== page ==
In my opinion the university should write an open letter to the editors of all these newspapers registering their protest on what they have done and must demand an apology from them.

On reading this, some might say, well though it was wrong for these newspapers to highlight Jamia’s name like that, it was just an innocent mistake on the part of the editors. Editors probably felt Jamia was too big a name not be highlighted, regardless of how irrelevant it was to the story. They’re just incompetent editors and did not mean to insinuate anything.

And with those people, I beg to disagree.

I believe the editors of these newspapers knew very well what they were doing. Their intentions were a lot more sinister than we give them credit for. And their motives can be ascertained by the effect these headlines have had on their readers. Just visit the the ToI website and read the comments under it. The last time I checked, there were about 500 comments on this news story. And at least half of the comments are about Islam and Muslims, and how this incident is indicative of something inherently wrong with the religion and its adherents.

I cite a few representative examples below to give you an idea of what I’m talking about:

First example: “As usual muslims are the main culprits, they are following their founders footstep.”

This bigot didn’t even bother to read the story and spewed his hate onto the forum. But then that is how many of us read the newspaper. We skim headlines. And that is what he did, and this is why headlines matter so much.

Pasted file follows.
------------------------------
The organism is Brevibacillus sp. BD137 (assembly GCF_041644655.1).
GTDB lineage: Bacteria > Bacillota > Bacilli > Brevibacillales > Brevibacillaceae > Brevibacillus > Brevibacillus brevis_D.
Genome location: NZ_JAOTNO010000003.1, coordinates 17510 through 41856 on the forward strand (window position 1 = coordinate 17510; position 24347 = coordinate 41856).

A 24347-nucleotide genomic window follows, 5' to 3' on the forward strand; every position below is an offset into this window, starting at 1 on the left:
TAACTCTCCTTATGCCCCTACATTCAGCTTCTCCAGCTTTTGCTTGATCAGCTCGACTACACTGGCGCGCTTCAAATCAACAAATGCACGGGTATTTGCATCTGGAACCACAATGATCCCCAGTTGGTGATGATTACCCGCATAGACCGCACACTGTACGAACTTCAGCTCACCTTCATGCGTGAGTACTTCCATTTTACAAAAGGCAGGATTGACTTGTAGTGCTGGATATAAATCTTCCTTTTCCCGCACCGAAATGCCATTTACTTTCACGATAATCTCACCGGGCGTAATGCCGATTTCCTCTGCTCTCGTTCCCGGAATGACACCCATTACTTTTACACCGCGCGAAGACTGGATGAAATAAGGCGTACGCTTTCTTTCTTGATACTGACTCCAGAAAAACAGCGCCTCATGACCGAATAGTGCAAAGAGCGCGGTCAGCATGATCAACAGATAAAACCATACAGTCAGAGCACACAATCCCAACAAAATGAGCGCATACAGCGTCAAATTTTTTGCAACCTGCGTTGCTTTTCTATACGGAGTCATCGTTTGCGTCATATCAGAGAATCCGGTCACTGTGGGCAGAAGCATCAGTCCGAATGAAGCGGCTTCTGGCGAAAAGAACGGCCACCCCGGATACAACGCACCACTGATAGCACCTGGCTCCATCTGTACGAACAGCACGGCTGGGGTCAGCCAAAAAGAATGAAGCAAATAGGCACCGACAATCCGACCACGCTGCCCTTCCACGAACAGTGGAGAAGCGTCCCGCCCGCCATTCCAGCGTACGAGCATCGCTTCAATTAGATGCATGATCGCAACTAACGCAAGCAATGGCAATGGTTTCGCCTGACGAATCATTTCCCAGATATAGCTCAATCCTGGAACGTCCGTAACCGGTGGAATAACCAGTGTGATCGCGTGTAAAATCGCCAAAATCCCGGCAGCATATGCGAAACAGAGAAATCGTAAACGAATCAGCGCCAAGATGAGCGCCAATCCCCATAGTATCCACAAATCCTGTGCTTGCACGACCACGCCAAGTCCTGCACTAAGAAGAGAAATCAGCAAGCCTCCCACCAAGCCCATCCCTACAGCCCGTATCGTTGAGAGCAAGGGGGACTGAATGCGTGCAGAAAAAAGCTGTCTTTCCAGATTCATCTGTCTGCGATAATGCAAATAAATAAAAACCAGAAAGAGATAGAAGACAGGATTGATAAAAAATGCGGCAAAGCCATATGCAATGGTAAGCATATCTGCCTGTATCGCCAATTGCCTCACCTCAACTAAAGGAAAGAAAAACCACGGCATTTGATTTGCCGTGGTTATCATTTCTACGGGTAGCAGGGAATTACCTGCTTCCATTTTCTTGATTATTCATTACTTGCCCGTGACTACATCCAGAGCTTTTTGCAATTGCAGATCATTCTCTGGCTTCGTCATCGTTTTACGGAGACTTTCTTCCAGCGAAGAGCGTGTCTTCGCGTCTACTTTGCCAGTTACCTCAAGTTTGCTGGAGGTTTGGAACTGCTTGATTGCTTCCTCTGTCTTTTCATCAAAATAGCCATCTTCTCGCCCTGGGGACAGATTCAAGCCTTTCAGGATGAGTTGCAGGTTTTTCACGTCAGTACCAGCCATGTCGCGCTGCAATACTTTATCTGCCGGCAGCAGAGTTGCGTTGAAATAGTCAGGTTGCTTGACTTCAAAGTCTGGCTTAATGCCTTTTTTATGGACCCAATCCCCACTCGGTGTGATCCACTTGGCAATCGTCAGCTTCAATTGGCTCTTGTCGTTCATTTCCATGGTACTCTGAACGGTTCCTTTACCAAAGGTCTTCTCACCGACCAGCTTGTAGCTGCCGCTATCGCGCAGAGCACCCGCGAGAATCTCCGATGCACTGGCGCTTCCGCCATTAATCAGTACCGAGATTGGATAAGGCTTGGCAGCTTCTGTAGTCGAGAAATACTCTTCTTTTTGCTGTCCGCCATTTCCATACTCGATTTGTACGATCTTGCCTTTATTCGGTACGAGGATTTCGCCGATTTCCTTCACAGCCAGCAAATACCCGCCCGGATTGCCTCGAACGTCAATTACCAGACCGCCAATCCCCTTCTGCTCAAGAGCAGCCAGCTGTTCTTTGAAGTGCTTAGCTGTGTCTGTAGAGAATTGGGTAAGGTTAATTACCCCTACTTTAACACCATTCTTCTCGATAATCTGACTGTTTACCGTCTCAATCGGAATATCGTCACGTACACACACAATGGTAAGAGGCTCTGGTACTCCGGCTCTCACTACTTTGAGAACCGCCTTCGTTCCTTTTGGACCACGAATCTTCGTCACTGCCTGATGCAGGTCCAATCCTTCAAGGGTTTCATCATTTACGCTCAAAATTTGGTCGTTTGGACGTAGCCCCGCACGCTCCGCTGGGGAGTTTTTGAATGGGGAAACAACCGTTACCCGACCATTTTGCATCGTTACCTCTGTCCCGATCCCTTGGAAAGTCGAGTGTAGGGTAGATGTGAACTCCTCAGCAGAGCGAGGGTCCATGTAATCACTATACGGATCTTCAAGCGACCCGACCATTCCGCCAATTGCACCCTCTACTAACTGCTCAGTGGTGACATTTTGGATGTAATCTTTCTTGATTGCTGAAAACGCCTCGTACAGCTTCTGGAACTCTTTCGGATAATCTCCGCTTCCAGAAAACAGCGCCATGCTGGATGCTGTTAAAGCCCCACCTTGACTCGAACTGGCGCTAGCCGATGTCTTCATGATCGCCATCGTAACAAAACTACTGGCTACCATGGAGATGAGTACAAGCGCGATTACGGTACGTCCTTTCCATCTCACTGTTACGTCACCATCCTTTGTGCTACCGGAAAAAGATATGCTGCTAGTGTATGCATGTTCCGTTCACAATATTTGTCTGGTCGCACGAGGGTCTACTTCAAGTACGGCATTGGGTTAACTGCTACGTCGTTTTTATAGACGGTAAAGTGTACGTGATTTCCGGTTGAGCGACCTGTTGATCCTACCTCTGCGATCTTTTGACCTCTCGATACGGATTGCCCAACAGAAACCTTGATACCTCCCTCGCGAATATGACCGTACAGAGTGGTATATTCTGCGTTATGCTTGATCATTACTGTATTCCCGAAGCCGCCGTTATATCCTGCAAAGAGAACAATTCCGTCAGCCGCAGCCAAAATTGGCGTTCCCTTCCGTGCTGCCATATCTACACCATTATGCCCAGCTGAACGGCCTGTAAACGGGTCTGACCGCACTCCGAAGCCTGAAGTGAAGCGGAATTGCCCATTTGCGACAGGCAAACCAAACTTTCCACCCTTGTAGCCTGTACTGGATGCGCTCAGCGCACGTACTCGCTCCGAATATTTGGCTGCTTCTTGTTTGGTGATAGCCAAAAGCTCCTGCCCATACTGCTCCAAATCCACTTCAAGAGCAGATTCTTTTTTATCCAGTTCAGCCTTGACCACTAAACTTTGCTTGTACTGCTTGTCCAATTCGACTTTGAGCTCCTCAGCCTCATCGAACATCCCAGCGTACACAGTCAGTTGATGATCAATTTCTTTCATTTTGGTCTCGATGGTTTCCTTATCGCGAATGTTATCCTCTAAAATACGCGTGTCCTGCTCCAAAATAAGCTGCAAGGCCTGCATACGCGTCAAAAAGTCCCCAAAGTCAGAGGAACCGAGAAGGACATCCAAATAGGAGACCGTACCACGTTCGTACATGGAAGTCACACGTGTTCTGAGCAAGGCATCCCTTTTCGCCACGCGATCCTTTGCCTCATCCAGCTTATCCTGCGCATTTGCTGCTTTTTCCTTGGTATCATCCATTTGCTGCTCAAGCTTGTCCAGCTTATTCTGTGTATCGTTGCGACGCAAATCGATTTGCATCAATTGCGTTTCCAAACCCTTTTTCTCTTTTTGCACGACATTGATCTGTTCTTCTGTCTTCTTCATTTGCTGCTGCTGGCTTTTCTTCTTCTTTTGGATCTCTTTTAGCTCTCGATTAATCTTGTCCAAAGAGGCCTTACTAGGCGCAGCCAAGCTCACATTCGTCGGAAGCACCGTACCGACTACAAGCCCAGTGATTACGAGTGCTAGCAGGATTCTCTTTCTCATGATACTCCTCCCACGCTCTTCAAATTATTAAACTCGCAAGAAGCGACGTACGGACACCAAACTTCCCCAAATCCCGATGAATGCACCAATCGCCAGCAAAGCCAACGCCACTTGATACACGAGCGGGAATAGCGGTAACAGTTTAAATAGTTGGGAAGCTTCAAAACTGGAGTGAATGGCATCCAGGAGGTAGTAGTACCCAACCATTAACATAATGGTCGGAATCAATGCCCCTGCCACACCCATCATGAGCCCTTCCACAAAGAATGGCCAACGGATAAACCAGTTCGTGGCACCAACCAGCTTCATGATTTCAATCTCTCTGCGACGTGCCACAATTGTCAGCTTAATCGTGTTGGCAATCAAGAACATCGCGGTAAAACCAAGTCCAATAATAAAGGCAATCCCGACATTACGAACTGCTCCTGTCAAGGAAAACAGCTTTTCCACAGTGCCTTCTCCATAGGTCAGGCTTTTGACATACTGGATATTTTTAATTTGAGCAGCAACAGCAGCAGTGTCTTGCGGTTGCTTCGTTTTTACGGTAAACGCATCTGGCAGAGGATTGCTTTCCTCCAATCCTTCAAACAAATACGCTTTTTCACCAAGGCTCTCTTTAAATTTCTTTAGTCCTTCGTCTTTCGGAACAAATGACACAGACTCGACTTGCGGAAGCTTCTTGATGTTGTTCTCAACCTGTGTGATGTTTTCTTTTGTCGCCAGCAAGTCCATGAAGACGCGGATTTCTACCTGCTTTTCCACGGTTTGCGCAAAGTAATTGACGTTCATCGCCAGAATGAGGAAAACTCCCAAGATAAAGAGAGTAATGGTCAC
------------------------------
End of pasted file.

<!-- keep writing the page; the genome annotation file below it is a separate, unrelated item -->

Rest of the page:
Second example: “First of all they from Harijans (I think he meant to say Haryana), a rapist state, second from Islamic university ,what more you will expect”

First off, this is the first time I’ve heard Haryana being called a rapist state. I don’t know where that’s coming from. And second, conforming to the popular belief among Hindu fanatics, he thinks Jamia is an Islamic university.

Third example: “Glorified jamia, full of Suppressed n rotten minds ……………. BIG SHAME!!!”

The real shame is that ToI allows such ignorant and hateful comments to be published on their website.

The editors of these newspapers know their readers very well. They knew perfectly well that a significant portion of their readership comprises of Islamophobic Muslim-haters. These editors knew very well a headline with the name of Jamia was bound to catch the attention of such prejudiced minds, who unfortunately seem to form a considerable portion of their readership.

These newspapers played to the gallery and appealed to their readers’ base emotions. These newspapers are guilty of fomenting and reinforcing feelings of enmity against the minority community. They might not bear bigoted beliefs themselves, but they know what sells. If spreading hate will push paper, then they have no qualms in doing that exactly — journalistic ethics be damned!